U.K. design studio Universal Everything has created a whirling, two-piece installation that combines technology, movement from dancers, and instant audience participation. And for those who want to hold on to the experience, a 20-minute audio piece based on the soundtrack has been released on vinyl.
The audiovisual exhibition, titled “Universal Everything & You – Drawing in Motion,” is showing in the new Media Space photography and art gallery at London’s Science Museum from September 21, 2013, through February 7, 2014.
“The concept behind the two pieces — they are intentionally interlinked — is a collaboration between sound, architecture, moving image, interaction, and choreography,” said Universal Everything founder Matt Pyke, who shares his thoughts in the video below.
The two pieces are a four-screen video installation called “Presence” and a 360-degree installation called “1000 Hands.” For “Presence,” Universal Everything collaborated with choreographer and dancer Benjamin Millepied and the LA Dance Project, with the goal of conveying the “human presence seen in abstract form,” Pyke said.
The dancers were captured using motion-tracking technology as they performed to an audio composition created for the installation by Simon Pyke (brother of Matt), according to the museum website. The images were then used to create the life-sized forms that appear in various “digital costumes” on the four large screens.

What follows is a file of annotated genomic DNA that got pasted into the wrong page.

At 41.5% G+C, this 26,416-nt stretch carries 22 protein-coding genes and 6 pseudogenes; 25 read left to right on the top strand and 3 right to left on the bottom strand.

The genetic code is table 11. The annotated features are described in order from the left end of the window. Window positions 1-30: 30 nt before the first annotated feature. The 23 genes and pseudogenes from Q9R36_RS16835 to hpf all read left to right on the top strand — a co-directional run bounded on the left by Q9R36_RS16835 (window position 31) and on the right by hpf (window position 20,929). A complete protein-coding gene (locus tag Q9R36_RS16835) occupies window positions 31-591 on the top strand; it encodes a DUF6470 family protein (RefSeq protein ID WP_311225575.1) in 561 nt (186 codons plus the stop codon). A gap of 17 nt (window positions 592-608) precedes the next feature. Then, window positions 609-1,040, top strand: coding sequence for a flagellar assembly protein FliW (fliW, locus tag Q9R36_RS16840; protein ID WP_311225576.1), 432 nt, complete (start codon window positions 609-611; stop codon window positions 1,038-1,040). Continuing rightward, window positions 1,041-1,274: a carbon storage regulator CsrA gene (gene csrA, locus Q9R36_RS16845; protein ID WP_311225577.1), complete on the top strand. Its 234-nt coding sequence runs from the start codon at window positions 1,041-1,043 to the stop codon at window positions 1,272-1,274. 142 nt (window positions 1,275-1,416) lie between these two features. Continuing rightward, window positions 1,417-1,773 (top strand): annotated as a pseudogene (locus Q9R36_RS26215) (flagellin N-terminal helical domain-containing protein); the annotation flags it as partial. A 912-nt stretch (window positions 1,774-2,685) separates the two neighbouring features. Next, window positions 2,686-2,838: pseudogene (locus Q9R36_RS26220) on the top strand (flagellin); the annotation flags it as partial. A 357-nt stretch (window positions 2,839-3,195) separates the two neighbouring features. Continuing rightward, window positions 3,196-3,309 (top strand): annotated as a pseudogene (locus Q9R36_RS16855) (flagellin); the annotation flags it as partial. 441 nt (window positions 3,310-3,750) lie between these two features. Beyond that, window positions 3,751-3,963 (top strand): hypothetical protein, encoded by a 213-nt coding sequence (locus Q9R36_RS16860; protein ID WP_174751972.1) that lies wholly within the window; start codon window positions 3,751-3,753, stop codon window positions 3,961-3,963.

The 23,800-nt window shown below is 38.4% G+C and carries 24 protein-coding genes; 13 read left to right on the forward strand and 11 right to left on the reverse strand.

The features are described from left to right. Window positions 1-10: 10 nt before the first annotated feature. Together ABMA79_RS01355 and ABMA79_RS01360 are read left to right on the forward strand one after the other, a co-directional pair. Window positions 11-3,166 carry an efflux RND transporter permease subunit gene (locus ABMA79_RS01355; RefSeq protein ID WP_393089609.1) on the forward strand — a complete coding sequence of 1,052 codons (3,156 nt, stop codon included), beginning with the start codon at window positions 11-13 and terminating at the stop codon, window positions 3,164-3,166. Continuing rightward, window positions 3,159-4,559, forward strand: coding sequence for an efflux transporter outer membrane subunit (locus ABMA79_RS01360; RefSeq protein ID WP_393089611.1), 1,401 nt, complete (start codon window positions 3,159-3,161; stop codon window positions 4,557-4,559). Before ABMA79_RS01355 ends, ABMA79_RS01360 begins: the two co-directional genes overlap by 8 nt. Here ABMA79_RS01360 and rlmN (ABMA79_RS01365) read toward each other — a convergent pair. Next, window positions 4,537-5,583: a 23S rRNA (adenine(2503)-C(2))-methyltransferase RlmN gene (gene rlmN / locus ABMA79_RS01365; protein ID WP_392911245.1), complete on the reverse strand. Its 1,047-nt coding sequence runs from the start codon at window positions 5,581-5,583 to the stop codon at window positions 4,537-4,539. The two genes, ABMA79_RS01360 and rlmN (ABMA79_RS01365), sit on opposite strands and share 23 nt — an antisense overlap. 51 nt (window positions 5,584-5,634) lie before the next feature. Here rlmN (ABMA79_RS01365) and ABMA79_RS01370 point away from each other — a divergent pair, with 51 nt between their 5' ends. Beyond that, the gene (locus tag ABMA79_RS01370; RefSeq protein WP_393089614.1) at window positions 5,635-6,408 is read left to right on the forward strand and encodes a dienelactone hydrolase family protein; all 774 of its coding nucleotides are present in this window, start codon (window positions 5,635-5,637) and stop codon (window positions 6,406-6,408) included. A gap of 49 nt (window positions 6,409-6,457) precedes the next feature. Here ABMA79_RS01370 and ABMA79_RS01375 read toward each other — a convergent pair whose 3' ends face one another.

While “Presence” forms the outer portion of the circular installation design, “1000 Hands” takes the inside spot, offering images generated by the public through a smartphone app. The user-generated line drawings fill the screens and can also be viewed in an online gallery.
“The idea of this is that it’s a public, participatory piece of work. … So, essentially, the work would be empty without the public participation,” Matt Pyke said.
To create the drawings, visitors can use museum devices or even their own by installing an app. Interestingly, this allows anyone, anywhere to contribute to the gallery, as long as they have a smartphone or other device (download the app through iTunes or Google Play to give it a go).
The human element from the dancers and the user input is crucial to the installation as a whole, balancing the advanced technological aspects, according to both Pykes.
“I think by having people at the center of the work, that’s when it has this empathy with the audience, and also it has this emotional value to it,” Matt Pyke said.
Accompanying the exhibition is a 20-minute audio piece created by Simon Pyke and released by Warp Records. Buyers can choose from one of four images from the show to be printed on one side (as shown here on the Warp site). You can also listen to a preview of the composition below.